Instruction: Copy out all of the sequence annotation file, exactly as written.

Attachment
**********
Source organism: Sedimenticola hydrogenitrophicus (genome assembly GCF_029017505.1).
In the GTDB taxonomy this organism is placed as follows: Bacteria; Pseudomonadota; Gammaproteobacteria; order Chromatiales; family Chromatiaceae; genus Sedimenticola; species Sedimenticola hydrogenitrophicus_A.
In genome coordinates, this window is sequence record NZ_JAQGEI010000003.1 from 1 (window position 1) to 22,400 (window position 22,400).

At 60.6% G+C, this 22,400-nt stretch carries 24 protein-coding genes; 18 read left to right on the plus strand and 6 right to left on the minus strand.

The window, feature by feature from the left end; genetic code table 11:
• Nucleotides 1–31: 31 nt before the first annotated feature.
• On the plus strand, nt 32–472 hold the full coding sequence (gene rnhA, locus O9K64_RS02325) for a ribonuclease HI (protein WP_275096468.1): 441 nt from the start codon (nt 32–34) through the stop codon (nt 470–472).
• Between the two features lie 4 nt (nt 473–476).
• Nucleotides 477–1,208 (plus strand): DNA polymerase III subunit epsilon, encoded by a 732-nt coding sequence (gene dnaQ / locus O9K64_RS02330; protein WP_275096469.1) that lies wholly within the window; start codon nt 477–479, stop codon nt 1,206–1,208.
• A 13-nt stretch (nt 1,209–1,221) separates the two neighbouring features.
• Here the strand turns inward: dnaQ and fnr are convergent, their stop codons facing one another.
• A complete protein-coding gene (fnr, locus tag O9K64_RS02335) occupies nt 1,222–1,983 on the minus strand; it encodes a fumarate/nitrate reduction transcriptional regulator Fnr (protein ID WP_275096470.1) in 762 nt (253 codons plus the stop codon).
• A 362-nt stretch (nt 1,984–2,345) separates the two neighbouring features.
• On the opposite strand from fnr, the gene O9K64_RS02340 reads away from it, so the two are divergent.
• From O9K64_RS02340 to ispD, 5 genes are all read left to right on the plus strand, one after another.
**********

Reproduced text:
Source organism: Sedimenticola hydrogenitrophicus (genome assembly GCF_029017505.1).
In the GTDB taxonomy this organism is placed as follows: Bacteria; Pseudomonadota; Gammaproteobacteria; order Chromatiales; family Chromatiaceae; genus Sedimenticola; species Sedimenticola hydrogenitrophicus_A.
In genome coordinates, this window is sequence record NZ_JAQGEI010000003.1 from 1 (window position 1) to 22,400 (window position 22,400).

At 60.6% G+C, this 22,400-nt stretch carries 24 protein-coding genes; 18 read left to right on the plus strand and 6 right to left on the minus strand.

The window, feature by feature from the left end; genetic code table 11:
• Nucleotides 1–31: 31 nt before the first annotated feature.
• On the plus strand, nt 32–472 hold the full coding sequence (gene rnhA, locus O9K64_RS02325) for a ribonuclease HI (protein WP_275096468.1): 441 nt from the start codon (nt 32–34) through the stop codon (nt 470–472).
• Between the two features lie 4 nt (nt 473–476).
• Nucleotides 477–1,208 (plus strand): DNA polymerase III subunit epsilon, encoded by a 732-nt coding sequence (gene dnaQ / locus O9K64_RS02330; protein WP_275096469.1) that lies wholly within the window; start codon nt 477–479, stop codon nt 1,206–1,208.
• A 13-nt stretch (nt 1,209–1,221) separates the two neighbouring features.
• Here the strand turns inward: dnaQ and fnr are convergent, their stop codons facing one another.
• A complete protein-coding gene (fnr, locus tag O9K64_RS02335) occupies nt 1,222–1,983 on the minus strand; it encodes a fumarate/nitrate reduction transcriptional regulator Fnr (protein ID WP_275096470.1) in 762 nt (253 codons plus the stop codon).
• A 362-nt stretch (nt 1,984–2,345) separates the two neighbouring features.
• On the opposite strand from fnr, the gene O9K64_RS02340 reads away from it, so the two are divergent.
• From O9K64_RS02340 to ispD, 5 genes are all read left to right on the plus strand, one after another.